The likelihood of dependence is relatively high with lorazepam compared to other benzodiazepines. Lorazepam's relatively short serum half-life, its confinement mainly to the vascular space, and its inactive metabolite, results in interdose withdrawal phenomena and next-dose cravings. This may reinforce psychological dependence. Because of its high potency, the smallest lorazepam tablet strength of 0.5 mg is also a significant dose reduction (in the UK, the smallest tablet strength is 1.0 mg, which further accentuates this difficulty). To minimise the risk of physical/psychological dependence, lorazepam is best used only short-term, at the smallest effective dose. If any benzodiazepine has been used long-term, the recommendation is a gradual dose taper over a period of weeks, months or longer, according to dose and duration of use, degree of dependence and the individual. Coming off long-term lorazepam use may be more realistically achieved by a gradual switch to an equivalent dose of diazepam, a period of stabilization on this and only then initiating dose reductions. The advantage of switching to diazepam is dose reductions are felt less acutely, because of the longer half-lives (20–200 hours) of diazepam and its active metabolites.[6]


On abrupt or overly rapid discontinuation of lorazepam, anxiety and signs of physical withdrawal have been observed, similar to those seen on withdrawal from alcohol and barbiturates. Lorazepam, as with other benzodiazepine drugs, can cause physical dependence, addiction, and benzodiazepine withdrawal syndrome. The higher the dose and the longer the drug is taken, the greater the risk of experiencing unpleasant withdrawal symptoms. Withdrawal symptoms can, however, occur from standard dosages and also after short-term use. Benzodiazepine treatment should be discontinued as soon as possible via a slow and gradual dose reduction regimen.[7] Rebound effects often resemble the condition being treated, but typically at a more intense level and may be difficult to diagnose. Withdrawal symptoms can range from mild anxiety and insomnia to more severe symptoms such as seizures and psychosis. The risk and severity of withdrawal is increased with long-term use, use of high doses, abrupt or over-rapid reduction, among other factors. Short-acting benzodiazepines such as lorazepam are more likely to cause a more severe withdrawal syndrome compared to longer-acting benzodiazepines.[4]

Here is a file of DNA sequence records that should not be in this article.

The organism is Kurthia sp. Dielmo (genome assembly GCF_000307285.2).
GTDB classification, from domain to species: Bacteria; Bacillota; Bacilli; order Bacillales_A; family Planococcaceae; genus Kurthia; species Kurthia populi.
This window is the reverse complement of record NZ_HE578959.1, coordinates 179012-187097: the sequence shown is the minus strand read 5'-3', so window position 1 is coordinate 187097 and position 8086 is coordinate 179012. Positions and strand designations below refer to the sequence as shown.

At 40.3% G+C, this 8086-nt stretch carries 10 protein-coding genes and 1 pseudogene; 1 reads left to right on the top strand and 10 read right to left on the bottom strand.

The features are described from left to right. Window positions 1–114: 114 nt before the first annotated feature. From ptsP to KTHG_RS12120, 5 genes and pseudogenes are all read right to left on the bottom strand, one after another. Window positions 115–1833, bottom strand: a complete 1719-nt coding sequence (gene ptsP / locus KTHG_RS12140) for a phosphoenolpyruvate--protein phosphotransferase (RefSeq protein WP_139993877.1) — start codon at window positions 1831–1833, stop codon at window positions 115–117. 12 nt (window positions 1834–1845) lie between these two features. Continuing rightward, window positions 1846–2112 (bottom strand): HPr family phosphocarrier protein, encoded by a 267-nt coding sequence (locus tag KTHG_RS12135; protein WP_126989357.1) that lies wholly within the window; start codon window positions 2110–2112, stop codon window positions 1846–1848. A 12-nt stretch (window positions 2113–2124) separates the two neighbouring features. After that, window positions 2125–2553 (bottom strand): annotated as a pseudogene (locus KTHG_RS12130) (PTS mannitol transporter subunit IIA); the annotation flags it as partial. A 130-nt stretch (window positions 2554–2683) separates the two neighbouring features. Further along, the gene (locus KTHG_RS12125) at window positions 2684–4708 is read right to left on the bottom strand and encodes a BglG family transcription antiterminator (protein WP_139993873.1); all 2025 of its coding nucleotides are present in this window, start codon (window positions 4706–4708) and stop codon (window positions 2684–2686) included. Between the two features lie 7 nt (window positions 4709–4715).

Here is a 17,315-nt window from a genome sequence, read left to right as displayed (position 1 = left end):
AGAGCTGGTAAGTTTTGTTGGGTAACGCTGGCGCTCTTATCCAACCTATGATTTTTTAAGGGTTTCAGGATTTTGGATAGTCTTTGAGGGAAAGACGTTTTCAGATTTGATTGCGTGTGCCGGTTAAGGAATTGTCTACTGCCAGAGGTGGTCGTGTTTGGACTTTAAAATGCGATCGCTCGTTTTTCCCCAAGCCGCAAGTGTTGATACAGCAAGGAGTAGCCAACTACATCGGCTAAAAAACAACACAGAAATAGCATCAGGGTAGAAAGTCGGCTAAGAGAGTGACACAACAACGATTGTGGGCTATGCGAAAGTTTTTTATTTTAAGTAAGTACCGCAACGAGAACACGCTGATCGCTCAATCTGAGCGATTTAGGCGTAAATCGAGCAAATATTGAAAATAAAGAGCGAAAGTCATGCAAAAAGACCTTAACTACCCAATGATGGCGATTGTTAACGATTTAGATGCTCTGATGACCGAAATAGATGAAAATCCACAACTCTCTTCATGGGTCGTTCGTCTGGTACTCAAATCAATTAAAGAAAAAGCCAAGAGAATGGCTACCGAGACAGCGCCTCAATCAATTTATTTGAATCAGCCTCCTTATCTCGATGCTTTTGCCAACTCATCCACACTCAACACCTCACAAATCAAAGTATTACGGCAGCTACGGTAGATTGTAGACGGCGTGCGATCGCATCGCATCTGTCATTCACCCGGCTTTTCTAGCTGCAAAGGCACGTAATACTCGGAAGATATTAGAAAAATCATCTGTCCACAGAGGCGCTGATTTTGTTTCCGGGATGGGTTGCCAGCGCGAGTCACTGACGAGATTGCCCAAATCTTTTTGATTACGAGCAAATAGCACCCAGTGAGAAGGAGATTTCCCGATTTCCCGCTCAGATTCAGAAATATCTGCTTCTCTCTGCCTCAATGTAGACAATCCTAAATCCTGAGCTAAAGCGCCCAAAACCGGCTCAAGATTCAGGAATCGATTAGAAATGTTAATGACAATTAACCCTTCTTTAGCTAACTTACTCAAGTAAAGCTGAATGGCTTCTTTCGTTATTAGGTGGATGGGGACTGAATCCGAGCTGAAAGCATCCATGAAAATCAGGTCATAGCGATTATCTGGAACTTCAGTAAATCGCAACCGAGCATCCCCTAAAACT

1. ^ Smith BD, Salzman C. Do benzodiazepines cause depression? Hosp Comm Psychiatry. 1991;42:1101–2
  2. ^ Salzman C, for Task Force on Benzodiazepine Dependency, American Psychiatric Association. Benzodiazepine dependence, toxicity, and abuse: a task force report of the American Psychiatric Association. Washington, D.C.: American Psychiatric Association, 1990.
  3. ^ Ashton H. Toxicity and adverse consequences of benzodiazepine use. Psychiatric Annals. 1995;25:158–65.
  4. ^ a b c Riss J, Cloyd J, Gates J, Collins S (2008). "Benzodiazepines in epilepsy: pharmacology and pharmacokinetics". Acta Neurologica Scandinavica. 118 (2): 69–86. doi:10.1111/j.1600-0404.2008.01004.x. PMID 18384456. 
  5. ^ Longo LP, Johnson B (2000). "Addiction: Part I. Benzodiazepines--side effects, abuse risk and alternatives". American Family Physician. 61 (7): 2121–2128. PMID 10779253. 
  6. ^ Ashton HC (2001). "Reasons for a diazepam (Valium) taper". Retrieved 2007-06-01.  Unknown parameter |month= ignored (help)
  7. ^ MacKinnon GL, Parker WA (1982). "Benzodiazepine withdrawal syndrome: a literature review and evaluation". The American journal of drug and alcohol abuse. 9 (1): 19–33. doi:10.3109/00952998209002608. PMID 6133446.